Cronbach’s α was .98 for GEC, .97 for the Metacognition Index, and .96 for the Behavioral Regulation Index (corresponding values for the paper and pencil version were .97, .96, and .94, see Supplementary Figure 1
for further details). Furthermore, only one respondent met the criteria for inconsistent responding (0.3%). As the Metacognition Index has been shown previously to differentiate ADHD+ and ADHD− children (McCandless & O’Laughlin, 2007
), this pattern was evaluated and verified with online BRIEF administration, ADHD− = 54.8 ± 0.8, ADHD+ = 69.5 ± 1.6, t
(271) = 7.91, p
< .0005. Overall, these three internal checks for the reliability and validity of online BRIEF administration all indicated very satisfactory psychometric properties.
Demographics, substance use patterns, and academic performance are depicted in . Women that did (NIC+) and did not (NIC−) use cigarettes during pregnancy did not differ in ethnicity, frequency of ADHD, or alcohol use. However, NIC+ women were younger and had lower income (both during pregnancy and currently), less education, were more likely to also use marijuana, cocaine, and methamphetamine during pregnancy and specifically in the third trimester. The NIC− and NIC+ children did not differ based on age or sex, but NIC+ were more likely to be diagnosed with ADHD and to be behind their peers in math and reading.
Further analysis of the NIC+ group divided into low (1–9 cigarettes/day) versus high (10–30 cigarettes/day during pregnancy) revealed that maternal age and income were significantly different in the both the low and high groups relative to NIC−. Notably, these groups did not differ from each other. Relative to unexposed children, reading difficulties were present in the low-NIC group (OR = 2.05, 95% CI = 1.02–4.14), but math difficulties (OR = 4.80, 95% CI = 2.19–10.52) and ADHD (OR = 2.64, 95% CI = 1.22–5.71) showed significant elevations only among high NIC.
The GEC was significantly elevated by 0.5 of a SD in NIC+ (63.1± 1.5) relative to NIC− (57.8 ± 0.8) children, F(1,356) = 9.76, p < .005. This difference was retained with maternal education, age at pregnancy, pregnancy income, child ADHD diagnosis, maternal ADHD diagnosis, prenatal marijuana, cocaine, methamphetamine, or alcohol exposure, prematurity, or current income entered as covariates. Additional analyses noted some evidence for exposed boys exhibiting a more pronounced profile than girls. For example, the Behavioral Regulation Index was increased by eight points in males, NIC− = 57.9 ± 1.3, NIC+ = 65.9 ± 2.6, t(173) = 2.85, p ≤ .005, but only three points in females, NIC− = 55.7 ± 1.2, NIC+ = 58.6 ± 1.8, t(181) = 1.32, p = 0.19. In contrast, younger (<9.5) and older (>9.5) children were similarly affected (data not shown).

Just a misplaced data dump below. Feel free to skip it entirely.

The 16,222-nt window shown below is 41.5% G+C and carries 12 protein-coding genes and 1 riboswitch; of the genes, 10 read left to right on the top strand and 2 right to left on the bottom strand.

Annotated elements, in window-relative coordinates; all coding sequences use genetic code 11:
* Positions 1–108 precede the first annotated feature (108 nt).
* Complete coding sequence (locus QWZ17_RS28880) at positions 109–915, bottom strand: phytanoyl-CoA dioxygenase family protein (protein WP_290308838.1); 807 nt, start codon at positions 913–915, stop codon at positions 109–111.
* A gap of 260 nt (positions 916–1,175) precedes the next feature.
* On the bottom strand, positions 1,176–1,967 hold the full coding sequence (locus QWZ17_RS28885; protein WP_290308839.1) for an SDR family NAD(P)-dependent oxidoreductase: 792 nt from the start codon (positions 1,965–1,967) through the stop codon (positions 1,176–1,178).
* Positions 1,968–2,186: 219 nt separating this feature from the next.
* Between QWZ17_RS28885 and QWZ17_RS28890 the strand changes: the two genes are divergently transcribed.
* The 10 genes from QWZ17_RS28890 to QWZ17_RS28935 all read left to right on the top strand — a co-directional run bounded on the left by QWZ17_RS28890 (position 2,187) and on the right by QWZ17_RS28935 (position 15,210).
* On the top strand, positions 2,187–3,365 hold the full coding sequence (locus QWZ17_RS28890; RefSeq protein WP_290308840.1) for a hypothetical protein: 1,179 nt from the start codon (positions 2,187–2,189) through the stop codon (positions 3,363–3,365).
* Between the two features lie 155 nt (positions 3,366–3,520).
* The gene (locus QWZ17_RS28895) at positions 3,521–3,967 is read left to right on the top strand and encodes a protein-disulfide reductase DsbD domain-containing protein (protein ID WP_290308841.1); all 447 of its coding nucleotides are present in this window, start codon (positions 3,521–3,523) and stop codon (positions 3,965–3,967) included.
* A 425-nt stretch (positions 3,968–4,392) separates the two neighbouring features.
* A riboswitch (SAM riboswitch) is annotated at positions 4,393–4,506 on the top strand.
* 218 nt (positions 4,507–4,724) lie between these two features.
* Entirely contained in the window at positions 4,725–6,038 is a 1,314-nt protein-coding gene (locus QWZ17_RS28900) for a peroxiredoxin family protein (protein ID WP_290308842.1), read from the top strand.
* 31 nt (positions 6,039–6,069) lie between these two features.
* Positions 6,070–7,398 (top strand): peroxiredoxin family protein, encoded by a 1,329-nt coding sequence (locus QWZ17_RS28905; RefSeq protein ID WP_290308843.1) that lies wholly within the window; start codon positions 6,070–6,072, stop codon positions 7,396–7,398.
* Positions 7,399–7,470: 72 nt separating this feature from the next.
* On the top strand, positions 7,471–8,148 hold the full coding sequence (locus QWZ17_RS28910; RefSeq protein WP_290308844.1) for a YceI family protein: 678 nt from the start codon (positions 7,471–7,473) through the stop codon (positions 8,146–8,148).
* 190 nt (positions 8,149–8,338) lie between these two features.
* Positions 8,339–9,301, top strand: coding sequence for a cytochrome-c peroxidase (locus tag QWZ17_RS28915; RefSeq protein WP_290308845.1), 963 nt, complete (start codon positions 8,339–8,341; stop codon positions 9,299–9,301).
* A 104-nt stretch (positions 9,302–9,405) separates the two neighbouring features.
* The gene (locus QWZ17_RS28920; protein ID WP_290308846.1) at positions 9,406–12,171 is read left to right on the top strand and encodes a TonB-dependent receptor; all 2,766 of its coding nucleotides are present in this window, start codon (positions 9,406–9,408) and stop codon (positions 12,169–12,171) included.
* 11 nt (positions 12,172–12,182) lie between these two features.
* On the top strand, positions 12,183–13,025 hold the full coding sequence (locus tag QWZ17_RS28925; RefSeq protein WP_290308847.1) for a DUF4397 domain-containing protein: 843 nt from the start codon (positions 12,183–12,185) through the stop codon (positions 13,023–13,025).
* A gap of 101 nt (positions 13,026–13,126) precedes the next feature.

shows a comparison of each NIC group. Both the low (p < .05) and high (p < .01) exposed children differed from the unexposed on the GEC. Similarly, the low- and high-NIC groups were elevated on the Behavioral Regulation Index. The low-, but not high-, NIC children exhibited increases on the Inhibit scale with the reverse pattern noted for Emotional Control. The low (p < .05) and high (p < .01) groups had difficulties with Metacognition. There was partial evidence for dose-dependent exposure effect with significant (p < .01) increases for the Initiate, Plan/Organize, and Monitor scales for only the high-NIC children. On the other hand, there were no significant differences between low- and high-NIC groups.
Figure 1. Standardized (T50) scores of maternal rating of executive function in children aged 5–18 years exposed to nicotine during pregnancy (low: 1–9 cigarettes/day and high: ≥10 cigarettes/day). GEC = Global Executive Composite, BRI = (more ...)
shows the likelihood of having a clinically significant problem (T50 ≥ 65) on the BRIEF, having an ADHD diagnosis or being behind peers academically based on maternal education, income, or nicotine use during pregnancy. The prevalence of all these outcomes was uniformly increased in the offspring of women with no post-secondary education (note that ADHD did not fulfill the statistical cutoff with p = .053). Similarly, women with lower incomes during pregnancy generally showed a less generalized pattern of difficulties on these domains. Maternal nicotine use was associated with a more focused profile on the BRIEF including on the Inhibit, Emotional Control, Organization, and Monitor scales. Importantly, only math showed a nicotine effect, which was retained when the variance attributable to education as well as income was removed.
Table 2. Odds Ratio (OR) and 95% CI for Clinically Significant Concerns on the Behavioral Rating Inventory of Executive Function (BRIEF), Diagnosis of Attention Deficit Hyperactivity Disorder (ADHD), and Performing Below Peers on Standardized Tests in Math and (more ...)